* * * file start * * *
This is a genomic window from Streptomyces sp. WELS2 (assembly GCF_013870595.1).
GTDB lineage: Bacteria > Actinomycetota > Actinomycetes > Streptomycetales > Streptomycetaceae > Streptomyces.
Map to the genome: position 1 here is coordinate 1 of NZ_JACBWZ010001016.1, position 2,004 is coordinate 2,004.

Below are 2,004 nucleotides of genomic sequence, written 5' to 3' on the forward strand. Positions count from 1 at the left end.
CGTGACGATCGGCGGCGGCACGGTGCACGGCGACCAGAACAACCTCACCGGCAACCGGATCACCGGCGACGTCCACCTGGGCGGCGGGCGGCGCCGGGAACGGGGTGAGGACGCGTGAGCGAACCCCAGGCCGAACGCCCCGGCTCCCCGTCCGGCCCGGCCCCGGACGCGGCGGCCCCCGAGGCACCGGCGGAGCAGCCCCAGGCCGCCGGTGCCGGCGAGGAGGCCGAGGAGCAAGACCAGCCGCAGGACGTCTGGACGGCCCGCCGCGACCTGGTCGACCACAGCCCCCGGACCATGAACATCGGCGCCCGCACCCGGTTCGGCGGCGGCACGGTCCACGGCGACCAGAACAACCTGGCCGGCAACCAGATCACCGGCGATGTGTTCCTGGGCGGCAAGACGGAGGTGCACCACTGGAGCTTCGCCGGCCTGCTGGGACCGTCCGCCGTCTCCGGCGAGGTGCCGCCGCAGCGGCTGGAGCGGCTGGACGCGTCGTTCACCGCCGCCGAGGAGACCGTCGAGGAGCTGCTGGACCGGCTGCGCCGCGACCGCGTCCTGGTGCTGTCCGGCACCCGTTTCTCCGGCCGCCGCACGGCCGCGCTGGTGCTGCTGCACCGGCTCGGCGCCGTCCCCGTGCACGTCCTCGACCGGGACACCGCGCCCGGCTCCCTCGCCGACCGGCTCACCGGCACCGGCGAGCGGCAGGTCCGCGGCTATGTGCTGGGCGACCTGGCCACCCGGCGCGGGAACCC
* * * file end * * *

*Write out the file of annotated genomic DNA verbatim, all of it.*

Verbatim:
This is a genomic window from Streptomyces sp. WELS2 (assembly GCF_013870595.1).
GTDB lineage: Bacteria > Actinomycetota > Actinomycetes > Streptomycetales > Streptomycetaceae > Streptomyces.
Map to the genome: position 1 here is coordinate 1 of NZ_JACBWZ010001016.1, position 2,004 is coordinate 2,004.

Below are 2,004 nucleotides of genomic sequence, written 5' to 3' on the forward strand. Positions count from 1 at the left end.
CGTGACGATCGGCGGCGGCACGGTGCACGGCGACCAGAACAACCTCACCGGCAACCGGATCACCGGCGACGTCCACCTGGGCGGCGGGCGGCGCCGGGAACGGGGTGAGGACGCGTGAGCGAACCCCAGGCCGAACGCCCCGGCTCCCCGTCCGGCCCGGCCCCGGACGCGGCGGCCCCCGAGGCACCGGCGGAGCAGCCCCAGGCCGCCGGTGCCGGCGAGGAGGCCGAGGAGCAAGACCAGCCGCAGGACGTCTGGACGGCCCGCCGCGACCTGGTCGACCACAGCCCCCGGACCATGAACATCGGCGCCCGCACCCGGTTCGGCGGCGGCACGGTCCACGGCGACCAGAACAACCTGGCCGGCAACCAGATCACCGGCGATGTGTTCCTGGGCGGCAAGACGGAGGTGCACCACTGGAGCTTCGCCGGCCTGCTGGGACCGTCCGCCGTCTCCGGCGAGGTGCCGCCGCAGCGGCTGGAGCGGCTGGACGCGTCGTTCACCGCCGCCGAGGAGACCGTCGAGGAGCTGCTGGACCGGCTGCGCCGCGACCGCGTCCTGGTGCTGTCCGGCACCCGTTTCTCCGGCCGCCGCACGGCCGCGCTGGTGCTGCTGCACCGGCTCGGCGCCGTCCCCGTGCACGTCCTCGACCGGGACACCGCGCCCGGCTCCCTCGCCGACCGGCTCACCGGCACCGGCGAGCGGCAGGTCCGCGGCTATGTGCTGGGCGACCTGGCCACCCGGCGCGGGAACCC